The overture ended. Stokowski sighed, shook his head, and said, “Oboe. You, oboe.”
The oboe player, a very old man, looked up, ready to accept the ax.
“When I coax you with my hand like this,” said Stokowski, demonstrating the hand movement “I want you to play, to help. The flutes were lost. They have improved in quality in the last ten minutes but lost in volume.”
“But,” said the bewildered oboe player, his instrument cradled lovingly in his arms, “there was no music when you “pointed at me to play.”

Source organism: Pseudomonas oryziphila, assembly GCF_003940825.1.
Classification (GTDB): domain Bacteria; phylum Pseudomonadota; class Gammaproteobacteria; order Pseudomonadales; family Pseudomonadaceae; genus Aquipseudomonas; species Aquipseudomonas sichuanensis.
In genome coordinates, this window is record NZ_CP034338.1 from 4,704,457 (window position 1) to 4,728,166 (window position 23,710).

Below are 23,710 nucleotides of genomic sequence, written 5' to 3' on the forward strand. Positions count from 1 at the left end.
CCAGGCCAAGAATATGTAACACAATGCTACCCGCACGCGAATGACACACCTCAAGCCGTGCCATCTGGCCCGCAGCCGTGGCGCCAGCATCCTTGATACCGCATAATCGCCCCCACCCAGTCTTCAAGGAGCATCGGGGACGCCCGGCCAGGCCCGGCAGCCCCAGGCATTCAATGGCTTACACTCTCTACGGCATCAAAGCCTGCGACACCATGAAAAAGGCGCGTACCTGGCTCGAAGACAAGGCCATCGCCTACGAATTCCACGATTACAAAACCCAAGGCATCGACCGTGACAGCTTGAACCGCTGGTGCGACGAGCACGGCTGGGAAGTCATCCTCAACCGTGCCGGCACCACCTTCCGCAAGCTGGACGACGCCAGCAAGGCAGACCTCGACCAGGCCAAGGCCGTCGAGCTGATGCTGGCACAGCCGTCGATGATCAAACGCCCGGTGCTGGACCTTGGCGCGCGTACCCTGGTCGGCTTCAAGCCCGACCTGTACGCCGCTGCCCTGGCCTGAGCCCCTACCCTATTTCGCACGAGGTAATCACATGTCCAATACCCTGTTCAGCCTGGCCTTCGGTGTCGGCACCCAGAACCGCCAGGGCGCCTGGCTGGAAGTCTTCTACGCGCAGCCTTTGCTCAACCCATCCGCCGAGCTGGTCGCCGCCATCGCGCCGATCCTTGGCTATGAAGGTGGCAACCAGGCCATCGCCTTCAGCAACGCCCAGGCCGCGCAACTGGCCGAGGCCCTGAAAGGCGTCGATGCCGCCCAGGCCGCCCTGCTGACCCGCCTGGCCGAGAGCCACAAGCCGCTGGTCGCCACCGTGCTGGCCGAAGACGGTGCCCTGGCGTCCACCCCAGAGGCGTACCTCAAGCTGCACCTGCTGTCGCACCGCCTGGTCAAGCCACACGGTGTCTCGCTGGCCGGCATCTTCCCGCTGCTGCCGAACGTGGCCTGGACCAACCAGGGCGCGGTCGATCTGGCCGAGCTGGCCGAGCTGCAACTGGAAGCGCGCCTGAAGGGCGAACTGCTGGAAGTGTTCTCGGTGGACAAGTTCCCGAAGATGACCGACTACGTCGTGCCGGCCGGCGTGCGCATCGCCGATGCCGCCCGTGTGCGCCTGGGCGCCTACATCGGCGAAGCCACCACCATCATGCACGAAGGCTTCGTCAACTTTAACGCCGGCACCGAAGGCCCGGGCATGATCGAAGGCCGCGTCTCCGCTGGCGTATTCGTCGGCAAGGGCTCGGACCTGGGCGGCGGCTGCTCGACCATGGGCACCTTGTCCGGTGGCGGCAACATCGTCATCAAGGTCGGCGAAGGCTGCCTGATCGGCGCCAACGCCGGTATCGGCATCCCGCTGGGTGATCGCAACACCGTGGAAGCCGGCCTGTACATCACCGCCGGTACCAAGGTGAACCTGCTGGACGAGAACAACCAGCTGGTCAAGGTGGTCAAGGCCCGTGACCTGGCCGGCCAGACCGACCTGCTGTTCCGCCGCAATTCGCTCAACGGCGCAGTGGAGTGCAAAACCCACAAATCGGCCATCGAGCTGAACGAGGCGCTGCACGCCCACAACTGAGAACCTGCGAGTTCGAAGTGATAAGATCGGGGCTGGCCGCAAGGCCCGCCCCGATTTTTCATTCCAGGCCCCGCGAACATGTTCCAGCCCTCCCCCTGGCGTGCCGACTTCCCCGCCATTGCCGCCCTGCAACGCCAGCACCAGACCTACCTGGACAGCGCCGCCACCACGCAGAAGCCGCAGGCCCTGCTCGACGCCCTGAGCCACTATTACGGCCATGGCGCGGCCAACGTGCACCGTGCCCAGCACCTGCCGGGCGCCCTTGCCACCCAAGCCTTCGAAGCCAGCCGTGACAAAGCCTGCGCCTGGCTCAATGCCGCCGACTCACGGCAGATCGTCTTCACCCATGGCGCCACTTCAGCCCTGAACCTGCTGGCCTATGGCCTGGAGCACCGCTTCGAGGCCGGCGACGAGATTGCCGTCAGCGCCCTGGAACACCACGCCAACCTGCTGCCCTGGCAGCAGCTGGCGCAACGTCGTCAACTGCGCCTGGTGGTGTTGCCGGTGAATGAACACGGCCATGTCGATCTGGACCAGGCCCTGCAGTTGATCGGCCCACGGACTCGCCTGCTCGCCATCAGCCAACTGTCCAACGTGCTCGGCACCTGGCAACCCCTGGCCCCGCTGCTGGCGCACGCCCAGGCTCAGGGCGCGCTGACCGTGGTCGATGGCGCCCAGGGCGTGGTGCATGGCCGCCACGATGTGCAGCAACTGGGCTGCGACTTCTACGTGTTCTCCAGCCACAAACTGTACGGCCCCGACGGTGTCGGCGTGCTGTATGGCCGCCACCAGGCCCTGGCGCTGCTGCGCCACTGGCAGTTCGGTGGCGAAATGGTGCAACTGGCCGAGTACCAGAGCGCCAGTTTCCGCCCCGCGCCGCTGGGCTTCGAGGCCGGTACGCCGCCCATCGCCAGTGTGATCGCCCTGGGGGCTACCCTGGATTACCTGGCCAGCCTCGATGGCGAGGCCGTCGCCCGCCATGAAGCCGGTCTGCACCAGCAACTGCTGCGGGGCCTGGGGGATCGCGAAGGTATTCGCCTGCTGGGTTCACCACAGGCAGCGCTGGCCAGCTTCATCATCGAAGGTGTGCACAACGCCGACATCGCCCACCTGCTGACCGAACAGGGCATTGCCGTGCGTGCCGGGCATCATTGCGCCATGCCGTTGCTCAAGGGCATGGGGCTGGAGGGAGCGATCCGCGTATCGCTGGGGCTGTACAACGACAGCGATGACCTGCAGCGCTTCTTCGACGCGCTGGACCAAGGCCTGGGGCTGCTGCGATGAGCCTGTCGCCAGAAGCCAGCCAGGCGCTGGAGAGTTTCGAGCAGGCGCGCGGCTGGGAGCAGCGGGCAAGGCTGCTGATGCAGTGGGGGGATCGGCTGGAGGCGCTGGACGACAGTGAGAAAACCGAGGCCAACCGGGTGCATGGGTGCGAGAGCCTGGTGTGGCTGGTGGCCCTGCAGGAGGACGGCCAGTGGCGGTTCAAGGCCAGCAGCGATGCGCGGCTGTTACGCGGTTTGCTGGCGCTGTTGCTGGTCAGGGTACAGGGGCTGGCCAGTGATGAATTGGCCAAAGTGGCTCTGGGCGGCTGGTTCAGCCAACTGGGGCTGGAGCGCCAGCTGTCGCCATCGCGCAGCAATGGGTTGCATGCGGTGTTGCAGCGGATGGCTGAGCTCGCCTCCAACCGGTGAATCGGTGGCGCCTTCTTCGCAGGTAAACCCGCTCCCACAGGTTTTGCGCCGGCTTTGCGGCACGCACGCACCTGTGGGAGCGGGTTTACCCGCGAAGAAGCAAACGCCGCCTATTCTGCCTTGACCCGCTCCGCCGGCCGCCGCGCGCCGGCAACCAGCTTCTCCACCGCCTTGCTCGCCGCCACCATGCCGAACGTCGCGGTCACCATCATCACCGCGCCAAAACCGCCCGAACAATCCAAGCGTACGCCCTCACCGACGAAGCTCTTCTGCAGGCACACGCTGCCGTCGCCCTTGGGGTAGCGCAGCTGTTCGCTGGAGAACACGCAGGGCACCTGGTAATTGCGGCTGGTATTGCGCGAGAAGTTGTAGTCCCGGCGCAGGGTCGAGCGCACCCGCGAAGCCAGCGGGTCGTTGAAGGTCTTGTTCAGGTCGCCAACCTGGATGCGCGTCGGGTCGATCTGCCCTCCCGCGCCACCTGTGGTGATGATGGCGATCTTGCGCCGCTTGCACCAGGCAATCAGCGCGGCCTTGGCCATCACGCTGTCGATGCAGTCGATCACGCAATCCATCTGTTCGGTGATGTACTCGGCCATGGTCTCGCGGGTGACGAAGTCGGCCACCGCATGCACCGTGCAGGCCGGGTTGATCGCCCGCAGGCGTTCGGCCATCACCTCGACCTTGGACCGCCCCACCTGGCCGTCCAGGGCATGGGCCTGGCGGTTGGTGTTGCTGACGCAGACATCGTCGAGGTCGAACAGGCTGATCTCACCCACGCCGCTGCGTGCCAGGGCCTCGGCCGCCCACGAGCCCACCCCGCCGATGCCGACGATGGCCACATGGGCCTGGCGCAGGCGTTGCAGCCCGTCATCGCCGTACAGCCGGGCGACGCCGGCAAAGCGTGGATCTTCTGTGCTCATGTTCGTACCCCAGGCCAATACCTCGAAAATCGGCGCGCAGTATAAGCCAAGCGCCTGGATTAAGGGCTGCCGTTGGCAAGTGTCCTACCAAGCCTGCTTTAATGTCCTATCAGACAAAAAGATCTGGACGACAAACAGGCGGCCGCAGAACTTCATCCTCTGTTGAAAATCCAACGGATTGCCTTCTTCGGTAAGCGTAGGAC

“I am the conductor,” said Stokowski. “If I point at you, coax you, it is because I need you, and you will play even if there is no part for you.”
“You want me to improvise on Puccini?” asked the stunned old man, looking in the general direction of the string section.
“Yes,” said Stokowski. “Yes. Yes if I need it.”
“You want me to play … jazz?”
“I don’t care what you call it,” said Stokowski. “Just do it. Can you do it?”
“Yes,” said the old man.
“Good,” said Stokowski. “Practice.”
“Practice what?” asked the old man.